Another defendant in prescription selling scheme gets prison term
Another defendant in a prescription selling scheme run by a former Lansford councilman, was sentenced to a prison term on Thursday in Carbon County court.
Ellen Lee Crowell, 67, of Lansford, who previously pleaded guilty to one count of possession with intent to deliver a controlled substance, was sentenced by President Judge Roger N. Nanovic II to serve 90 days in the county prison followed by five years in the county’s Restrictive Conditions of Probation program (house arrest), with the first nine months on electronic monitoring.
She was one of six charged by the attorney general’s office with supplying prescription pills including oxycodone to Matthew Walsh, a former Lansford councilman, and his girlfriend, Danielle Grochowski. The pills were prescribed to the defendants for legitimate reasons, but the attorney general’s office said that they illegally sold them to Walsh and Grochowski.
Both Walsh and Grochowski have pleaded guilty to drug charges and are awaiting sentencing.
Arrested with Crowell was her husband, Michael Vincent Crowell, along with Eileen Patricia Hargett, Janet Mary Martino, Nina Renee Hofstetter and Kimberly Ann Kokinda.
Hargrett was sentenced on Monday to the same prison term.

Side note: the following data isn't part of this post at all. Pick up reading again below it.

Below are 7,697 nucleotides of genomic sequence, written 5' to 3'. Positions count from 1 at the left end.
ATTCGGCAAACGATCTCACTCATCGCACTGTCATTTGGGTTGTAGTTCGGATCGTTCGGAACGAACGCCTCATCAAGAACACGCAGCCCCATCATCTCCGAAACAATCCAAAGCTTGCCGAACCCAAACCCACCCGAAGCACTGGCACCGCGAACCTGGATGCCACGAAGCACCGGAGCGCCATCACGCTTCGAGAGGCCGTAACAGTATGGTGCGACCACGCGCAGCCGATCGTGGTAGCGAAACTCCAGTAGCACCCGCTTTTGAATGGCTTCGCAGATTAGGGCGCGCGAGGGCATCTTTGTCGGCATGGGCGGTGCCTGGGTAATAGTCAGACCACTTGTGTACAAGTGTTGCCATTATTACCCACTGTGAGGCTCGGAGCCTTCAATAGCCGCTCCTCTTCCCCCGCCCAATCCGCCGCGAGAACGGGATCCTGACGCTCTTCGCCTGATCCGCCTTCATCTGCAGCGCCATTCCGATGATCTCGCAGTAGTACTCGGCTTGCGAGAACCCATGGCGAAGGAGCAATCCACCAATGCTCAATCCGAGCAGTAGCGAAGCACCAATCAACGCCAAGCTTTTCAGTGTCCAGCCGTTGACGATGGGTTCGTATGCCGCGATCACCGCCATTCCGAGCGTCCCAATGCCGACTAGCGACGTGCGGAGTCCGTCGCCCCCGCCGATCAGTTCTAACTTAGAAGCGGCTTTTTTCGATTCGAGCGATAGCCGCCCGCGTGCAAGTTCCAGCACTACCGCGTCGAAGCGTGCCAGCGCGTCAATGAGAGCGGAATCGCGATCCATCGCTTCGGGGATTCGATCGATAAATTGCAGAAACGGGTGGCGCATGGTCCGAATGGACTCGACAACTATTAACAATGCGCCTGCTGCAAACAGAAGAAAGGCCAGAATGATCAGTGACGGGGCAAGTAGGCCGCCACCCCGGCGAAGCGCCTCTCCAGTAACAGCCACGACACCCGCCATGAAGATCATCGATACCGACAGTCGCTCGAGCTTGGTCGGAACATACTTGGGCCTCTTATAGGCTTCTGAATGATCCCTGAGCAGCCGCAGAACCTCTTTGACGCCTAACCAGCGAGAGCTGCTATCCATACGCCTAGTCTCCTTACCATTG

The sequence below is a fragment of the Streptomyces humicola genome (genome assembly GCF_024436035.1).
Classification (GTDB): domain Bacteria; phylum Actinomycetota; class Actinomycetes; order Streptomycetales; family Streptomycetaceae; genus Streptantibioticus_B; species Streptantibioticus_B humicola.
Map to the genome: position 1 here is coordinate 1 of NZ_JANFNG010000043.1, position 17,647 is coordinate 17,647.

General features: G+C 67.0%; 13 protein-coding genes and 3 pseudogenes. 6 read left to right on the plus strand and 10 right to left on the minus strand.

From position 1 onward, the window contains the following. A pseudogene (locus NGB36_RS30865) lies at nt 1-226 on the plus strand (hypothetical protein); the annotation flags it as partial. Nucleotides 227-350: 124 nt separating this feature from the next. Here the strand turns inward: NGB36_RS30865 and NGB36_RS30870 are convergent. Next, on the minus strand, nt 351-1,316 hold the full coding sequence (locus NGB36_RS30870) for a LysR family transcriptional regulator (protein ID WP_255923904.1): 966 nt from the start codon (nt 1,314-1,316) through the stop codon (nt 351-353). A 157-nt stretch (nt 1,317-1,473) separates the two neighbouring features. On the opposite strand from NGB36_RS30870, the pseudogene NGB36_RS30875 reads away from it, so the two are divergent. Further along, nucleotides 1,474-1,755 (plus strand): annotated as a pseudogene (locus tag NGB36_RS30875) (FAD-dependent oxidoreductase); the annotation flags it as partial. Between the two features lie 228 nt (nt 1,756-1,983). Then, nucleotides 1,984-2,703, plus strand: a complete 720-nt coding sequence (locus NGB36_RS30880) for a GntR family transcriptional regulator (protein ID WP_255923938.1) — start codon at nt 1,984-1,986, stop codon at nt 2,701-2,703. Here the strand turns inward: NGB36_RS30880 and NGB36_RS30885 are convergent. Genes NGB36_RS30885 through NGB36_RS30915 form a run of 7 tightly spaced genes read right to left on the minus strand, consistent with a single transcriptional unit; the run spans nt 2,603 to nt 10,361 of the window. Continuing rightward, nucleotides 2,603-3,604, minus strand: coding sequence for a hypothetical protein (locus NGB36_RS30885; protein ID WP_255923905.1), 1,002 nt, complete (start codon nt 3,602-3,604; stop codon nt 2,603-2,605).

Walsh and Grochowski were arrested in May 2019 following a raid at their Lansford home and Walsh’s business, Walsh Precious Metals.
Walsh resigned from his position on council in October 2019.
At the time of the arrest of the six, the AG office said that Walsh and Grochowski cooperated in the investigation that led to the charges being filed.
Prior to the Nanovic imposing the sentence, Crowell’s court-appointed attorney, Michael P. Gough, read off a list of health problems and medical treatment she has received over the years. He also noted she takes 15 different types of medicines.
Gough asked the court to place his client on house arrest for the entire sentence and impose no jail term.
Crowell told the court she was sorry for what she did and “it won’t ever happen again, never.” She also asked for no jail time, stating, “I made a stupid mistake.” Adding, “I will die in jail.”
Nanovic, in rejecting the request for no jail time, noted Crowell and her husband sold prescription medications to make money. He said she testified to the many health problems she has, but said it didn’t prevent her from selling the medicines she said she needed.
Nanovic said he would let her serve the time on consecutive three-day periods so that the prison personnel can better manage her medication. She will serve the time beginning at 9 a.m. each Tuesday until 9 a.m. on Friday until the 90 days is served. She asked for the weekday period because her husband was sentenced for his part in the drug selling and is currently serving a weekend sentence.
She was also ordered to get both drug and alcohol and mental health evaluations, supply a DNA sample, pay court costs of about $1,000 and pay a $50 per month supervision fee while on probation.
She will begin the jail term on April 20 at 9 a.m.